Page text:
Atemoyas have hermaphroditic flowers with a two day life cycle; they open as an elongated three petal female flower during the afternoon and convert to a male the following afternoon; the conversion is easy to recognize since the flower petals are only slightly open in the female stage, but open wide the next afternoon to expose pollen in the male stage.  Hand pollination just requires a small artist's paint brush; gather the pollen from a male flower on the tip of the brush, and insert the tip of the brush into the female flower, depositing the pollen.  The hardest part is putting up with the sexual jokes your friends are bound to make.

    I wish (5.00 / 1) (#83)
    by ZtoA on Sat Jul 20, 2013 at 09:30:46 PM EST
    Pollen could really be a pigment. But it is fugative and not good as dye stuff either in the long run. It is wonderful stuff tho.

    Fascinating! (none / 0) (#69)
    by shoephone on Sat Jul 20, 2013 at 05:07:06 PM EST
    Definitely a time-sensitive action.

    Thank you (none / 0) (#65)
    by CoralGables on Sat Jul 20, 2013 at 04:47:21 PM EST
    Am I correct that mangoes are best when ripening on the tree making them less tasty when picked green and shipped (sorry northerners), but avocadoes it doesn't matter because they don't ripen until off the tree?

    Depends on the variety (none / 0) (#70)
    by Michael Masinter on Sat Jul 20, 2013 at 05:11:19 PM EST
    Kent mangoes should be picked before they ripen; if you wait until a Kent has begun to soften, it will have already begun to decay around the seed and the taste will have deteriorated.  Pick Kents when they are fully grown but still firm and let them ripen indoors.  Glenn, Edwards, Nam Doc Mai and others can be left to ripen on the tree if you like, though if you wait too long fruit rats will take their share.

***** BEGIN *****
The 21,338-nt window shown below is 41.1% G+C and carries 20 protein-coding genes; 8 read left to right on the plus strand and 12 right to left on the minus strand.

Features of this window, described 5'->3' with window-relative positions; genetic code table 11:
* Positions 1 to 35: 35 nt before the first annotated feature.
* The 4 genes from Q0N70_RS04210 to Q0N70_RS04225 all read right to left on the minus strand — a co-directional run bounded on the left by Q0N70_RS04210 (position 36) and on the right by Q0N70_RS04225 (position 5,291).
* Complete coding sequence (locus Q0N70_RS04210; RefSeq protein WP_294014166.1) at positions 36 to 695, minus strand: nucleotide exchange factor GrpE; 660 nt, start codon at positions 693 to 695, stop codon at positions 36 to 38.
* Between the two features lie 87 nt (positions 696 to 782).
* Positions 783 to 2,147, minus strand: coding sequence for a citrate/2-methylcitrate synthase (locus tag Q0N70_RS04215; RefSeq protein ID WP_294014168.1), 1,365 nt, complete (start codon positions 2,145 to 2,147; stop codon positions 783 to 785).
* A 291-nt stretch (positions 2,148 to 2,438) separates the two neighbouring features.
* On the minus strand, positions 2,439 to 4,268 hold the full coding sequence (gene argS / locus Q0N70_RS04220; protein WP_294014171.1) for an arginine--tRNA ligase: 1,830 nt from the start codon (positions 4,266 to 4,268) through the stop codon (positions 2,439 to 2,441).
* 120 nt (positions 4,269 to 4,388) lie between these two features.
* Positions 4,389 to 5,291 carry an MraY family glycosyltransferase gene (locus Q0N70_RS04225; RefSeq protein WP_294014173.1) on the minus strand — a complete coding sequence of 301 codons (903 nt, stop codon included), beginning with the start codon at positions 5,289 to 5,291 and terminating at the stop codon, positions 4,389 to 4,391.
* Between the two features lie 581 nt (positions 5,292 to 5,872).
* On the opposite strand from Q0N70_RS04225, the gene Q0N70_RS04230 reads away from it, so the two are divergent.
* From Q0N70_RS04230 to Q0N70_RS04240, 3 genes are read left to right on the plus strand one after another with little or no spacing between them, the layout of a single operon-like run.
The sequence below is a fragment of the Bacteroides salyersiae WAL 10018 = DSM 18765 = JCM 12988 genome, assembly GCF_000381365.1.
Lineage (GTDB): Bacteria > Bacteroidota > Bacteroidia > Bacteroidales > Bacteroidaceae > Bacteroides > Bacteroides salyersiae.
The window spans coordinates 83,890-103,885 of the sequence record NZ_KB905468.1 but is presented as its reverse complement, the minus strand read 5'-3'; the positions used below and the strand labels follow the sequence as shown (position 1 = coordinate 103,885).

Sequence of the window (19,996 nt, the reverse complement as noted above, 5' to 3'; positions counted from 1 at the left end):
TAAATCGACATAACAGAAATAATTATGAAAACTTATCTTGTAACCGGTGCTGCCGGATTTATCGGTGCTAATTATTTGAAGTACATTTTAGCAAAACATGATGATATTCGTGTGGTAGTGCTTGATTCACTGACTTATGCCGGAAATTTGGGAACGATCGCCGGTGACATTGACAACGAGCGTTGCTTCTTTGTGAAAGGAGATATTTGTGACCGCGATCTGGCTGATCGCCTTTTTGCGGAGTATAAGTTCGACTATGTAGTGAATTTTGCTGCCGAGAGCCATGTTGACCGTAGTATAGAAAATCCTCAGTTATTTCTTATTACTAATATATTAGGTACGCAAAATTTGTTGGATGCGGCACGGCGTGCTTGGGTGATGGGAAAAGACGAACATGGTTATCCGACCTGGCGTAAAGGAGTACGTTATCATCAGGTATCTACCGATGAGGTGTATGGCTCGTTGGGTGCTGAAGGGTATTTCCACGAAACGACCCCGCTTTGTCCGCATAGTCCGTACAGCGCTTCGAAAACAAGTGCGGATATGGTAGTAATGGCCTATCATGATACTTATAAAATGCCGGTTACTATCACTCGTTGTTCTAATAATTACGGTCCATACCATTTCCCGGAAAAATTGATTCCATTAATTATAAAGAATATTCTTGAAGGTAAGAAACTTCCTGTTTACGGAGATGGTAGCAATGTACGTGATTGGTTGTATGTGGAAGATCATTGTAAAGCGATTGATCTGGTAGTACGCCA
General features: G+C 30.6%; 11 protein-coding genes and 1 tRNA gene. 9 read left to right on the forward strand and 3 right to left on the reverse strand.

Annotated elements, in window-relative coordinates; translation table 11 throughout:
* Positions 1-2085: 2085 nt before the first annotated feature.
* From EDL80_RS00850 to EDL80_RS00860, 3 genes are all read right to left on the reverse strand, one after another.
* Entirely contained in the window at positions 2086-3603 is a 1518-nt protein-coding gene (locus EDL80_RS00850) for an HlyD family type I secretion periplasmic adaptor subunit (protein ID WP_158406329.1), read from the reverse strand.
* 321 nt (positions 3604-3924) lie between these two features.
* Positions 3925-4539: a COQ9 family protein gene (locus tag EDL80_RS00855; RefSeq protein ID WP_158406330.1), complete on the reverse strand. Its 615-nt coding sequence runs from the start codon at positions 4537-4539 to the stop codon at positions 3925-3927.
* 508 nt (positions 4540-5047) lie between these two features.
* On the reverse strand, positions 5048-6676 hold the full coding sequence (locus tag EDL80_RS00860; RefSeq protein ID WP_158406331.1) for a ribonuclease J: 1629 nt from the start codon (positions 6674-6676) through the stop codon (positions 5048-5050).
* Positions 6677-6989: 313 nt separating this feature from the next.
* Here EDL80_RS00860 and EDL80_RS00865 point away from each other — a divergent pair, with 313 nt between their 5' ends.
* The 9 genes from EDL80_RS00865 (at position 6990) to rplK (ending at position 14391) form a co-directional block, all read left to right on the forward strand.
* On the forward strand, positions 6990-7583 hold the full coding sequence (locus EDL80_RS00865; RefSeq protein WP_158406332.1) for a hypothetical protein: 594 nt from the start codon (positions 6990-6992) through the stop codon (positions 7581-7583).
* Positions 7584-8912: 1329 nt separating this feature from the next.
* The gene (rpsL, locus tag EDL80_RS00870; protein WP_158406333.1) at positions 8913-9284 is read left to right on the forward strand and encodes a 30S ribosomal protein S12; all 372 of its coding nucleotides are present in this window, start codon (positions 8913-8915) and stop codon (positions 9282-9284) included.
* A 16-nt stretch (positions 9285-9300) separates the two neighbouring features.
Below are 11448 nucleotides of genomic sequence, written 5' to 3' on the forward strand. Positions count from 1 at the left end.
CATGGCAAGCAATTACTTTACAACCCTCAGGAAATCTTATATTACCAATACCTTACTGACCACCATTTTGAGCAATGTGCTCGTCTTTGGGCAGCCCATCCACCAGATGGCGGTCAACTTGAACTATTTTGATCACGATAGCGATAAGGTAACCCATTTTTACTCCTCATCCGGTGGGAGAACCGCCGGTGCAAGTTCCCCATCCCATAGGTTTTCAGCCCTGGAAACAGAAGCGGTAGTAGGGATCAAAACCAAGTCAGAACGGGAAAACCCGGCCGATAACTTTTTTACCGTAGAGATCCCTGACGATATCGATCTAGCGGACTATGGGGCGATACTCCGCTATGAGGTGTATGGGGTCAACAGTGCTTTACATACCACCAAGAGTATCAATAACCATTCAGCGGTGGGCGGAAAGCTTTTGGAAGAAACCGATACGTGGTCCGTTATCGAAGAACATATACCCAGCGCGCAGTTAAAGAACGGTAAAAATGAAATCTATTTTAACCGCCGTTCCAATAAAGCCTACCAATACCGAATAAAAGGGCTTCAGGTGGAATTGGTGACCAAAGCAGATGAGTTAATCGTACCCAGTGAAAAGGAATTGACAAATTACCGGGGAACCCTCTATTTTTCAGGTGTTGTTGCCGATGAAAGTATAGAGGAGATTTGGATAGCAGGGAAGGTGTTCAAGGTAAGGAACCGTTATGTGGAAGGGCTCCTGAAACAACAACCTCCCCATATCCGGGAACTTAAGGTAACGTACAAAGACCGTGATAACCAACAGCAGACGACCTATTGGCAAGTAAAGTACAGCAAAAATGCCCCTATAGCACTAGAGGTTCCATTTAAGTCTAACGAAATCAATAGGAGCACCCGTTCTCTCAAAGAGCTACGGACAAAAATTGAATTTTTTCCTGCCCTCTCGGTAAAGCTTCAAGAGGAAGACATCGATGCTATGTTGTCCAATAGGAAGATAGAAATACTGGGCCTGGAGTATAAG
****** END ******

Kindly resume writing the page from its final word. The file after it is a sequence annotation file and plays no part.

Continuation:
Glenns are ripe now (none / 0) (#73)
    by Michael Masinter on Sat Jul 20, 2013 at 06:07:23 PM EST

    Because of the unusually warm December, January, and February, followed the by the unusually cold March, my Glenn mangoes that would normally have set fruit in January and ripened from mid May to mid June set fruit in March are just now ripening.  If you want to try one to see whether it suits your taste, email me at masinter@nova.edu and I'll send instructions on how and when to get here.  


    Michael, you should be Mango Man (none / 0) (#102)
    by fishcamp on Sun Jul 21, 2013 at 12:54:40 PM EST
    and thanks for all the great info.  I have actually grown papayas by just throwing the seeds off the porch.  Just when the papayas get ripe the raccoons climb up and get them.  You must be fighting off the creatures with all your various jungle fruits.  BTW I live on Sapodilla Drive in the Keys and have yet to spot a Sapodilla tree.

    Fruit / Roof Rats, Squirrels (none / 0) (#107)
    by Michael Masinter on Sun Jul 21, 2013 at 03:18:34 PM EST
    Are the only pests of consequence, and they are more of an annoyance than a real pest.  There's not much to be done beyond pruning trees away from wires, leaving some space between trees, and accepting that they will take a small percentage of fruit no matter what you do.  I think some have nested in coconut trees.  Given the choice between fruit/roof rats and the Norway rats that are ubiquitous in northern cities, I'll take the fruit rats.

    Monk parakeets and the many varieties of parrots occasionally get a mango, but all birds are welcome in my yard.

    Although the middle and lower keys never suffer frosts or freezes, it's still tough to grow fruits in the smaller keys because of the salt.  Key West is the exception; breadfruit trees, too cold sensitive for south Dade, flourish there.  


    Michael, would you mind sharing how (none / 0) (#113)
    by vml68 on Sun Jul 21, 2013 at 10:19:01 PM EST
    large your yard is to accommodate all those trees.

    Trouble in Vatican City, trouble with capital T-- (5.00 / 1) (#51)
    by KeysDan on Sat Jul 20, 2013 at 03:20:44 PM EST